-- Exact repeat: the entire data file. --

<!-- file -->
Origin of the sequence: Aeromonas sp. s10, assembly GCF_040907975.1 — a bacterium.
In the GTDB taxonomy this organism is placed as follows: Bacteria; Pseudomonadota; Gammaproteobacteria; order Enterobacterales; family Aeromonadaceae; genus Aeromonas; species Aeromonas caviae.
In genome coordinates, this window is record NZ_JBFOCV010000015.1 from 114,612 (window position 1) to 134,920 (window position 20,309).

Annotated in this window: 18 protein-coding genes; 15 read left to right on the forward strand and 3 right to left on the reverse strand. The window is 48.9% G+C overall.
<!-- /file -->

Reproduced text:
Origin of the sequence: Aeromonas sp. s10, assembly GCF_040907975.1 — a bacterium.
In the GTDB taxonomy this organism is placed as follows: Bacteria; Pseudomonadota; Gammaproteobacteria; order Enterobacterales; family Aeromonadaceae; genus Aeromonas; species Aeromonas caviae.
In genome coordinates, this window is record NZ_JBFOCV010000015.1 from 114,612 (window position 1) to 134,920 (window position 20,309).

Annotated in this window: 18 protein-coding genes; 15 read left to right on the forward strand and 3 right to left on the reverse strand. The window is 48.9% G+C overall.